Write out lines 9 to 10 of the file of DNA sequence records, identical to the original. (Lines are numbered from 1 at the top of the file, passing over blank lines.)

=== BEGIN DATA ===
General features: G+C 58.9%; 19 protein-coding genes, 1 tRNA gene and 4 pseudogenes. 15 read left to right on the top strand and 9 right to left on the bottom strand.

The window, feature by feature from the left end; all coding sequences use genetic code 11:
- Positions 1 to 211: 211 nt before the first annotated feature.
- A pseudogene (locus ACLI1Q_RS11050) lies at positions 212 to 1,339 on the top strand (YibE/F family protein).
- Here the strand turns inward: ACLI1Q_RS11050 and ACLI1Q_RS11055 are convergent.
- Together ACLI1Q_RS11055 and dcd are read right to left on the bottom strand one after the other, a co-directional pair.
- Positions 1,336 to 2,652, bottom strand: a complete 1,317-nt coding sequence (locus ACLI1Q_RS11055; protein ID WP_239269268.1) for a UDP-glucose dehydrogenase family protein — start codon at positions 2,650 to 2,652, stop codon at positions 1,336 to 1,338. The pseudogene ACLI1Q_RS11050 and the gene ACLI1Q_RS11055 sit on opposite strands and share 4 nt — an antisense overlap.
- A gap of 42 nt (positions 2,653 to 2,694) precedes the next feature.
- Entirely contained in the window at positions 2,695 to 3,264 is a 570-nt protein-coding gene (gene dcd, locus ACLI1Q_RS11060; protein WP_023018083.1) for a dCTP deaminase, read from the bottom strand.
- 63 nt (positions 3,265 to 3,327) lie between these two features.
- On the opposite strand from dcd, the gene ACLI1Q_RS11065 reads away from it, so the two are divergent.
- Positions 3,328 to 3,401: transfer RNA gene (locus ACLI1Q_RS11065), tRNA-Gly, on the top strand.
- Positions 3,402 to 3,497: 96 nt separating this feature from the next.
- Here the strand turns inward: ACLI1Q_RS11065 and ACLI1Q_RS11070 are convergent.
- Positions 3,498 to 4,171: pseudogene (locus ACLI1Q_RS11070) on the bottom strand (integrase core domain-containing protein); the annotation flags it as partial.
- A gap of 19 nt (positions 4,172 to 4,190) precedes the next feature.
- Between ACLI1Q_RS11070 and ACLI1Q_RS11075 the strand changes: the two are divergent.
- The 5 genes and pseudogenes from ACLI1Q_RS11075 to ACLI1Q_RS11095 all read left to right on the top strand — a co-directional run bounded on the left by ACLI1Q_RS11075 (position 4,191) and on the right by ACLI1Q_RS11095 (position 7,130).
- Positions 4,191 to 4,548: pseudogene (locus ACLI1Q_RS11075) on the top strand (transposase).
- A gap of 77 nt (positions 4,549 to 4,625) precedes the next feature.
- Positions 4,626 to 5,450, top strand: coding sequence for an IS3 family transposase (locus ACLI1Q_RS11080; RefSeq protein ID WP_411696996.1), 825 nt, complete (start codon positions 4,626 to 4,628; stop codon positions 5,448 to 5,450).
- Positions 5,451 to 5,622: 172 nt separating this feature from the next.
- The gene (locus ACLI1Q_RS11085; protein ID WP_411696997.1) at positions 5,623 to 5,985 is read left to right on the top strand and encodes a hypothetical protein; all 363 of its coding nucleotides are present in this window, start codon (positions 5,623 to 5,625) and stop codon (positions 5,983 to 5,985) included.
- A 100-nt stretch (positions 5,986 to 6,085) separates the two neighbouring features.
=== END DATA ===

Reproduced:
- Entirely contained in the window at positions 2,695 to 3,264 is a 570-nt protein-coding gene (gene dcd, locus ACLI1Q_RS11060; protein WP_023018083.1) for a dCTP deaminase, read from the bottom strand.
- 63 nt (positions 3,265 to 3,327) lie between these two features.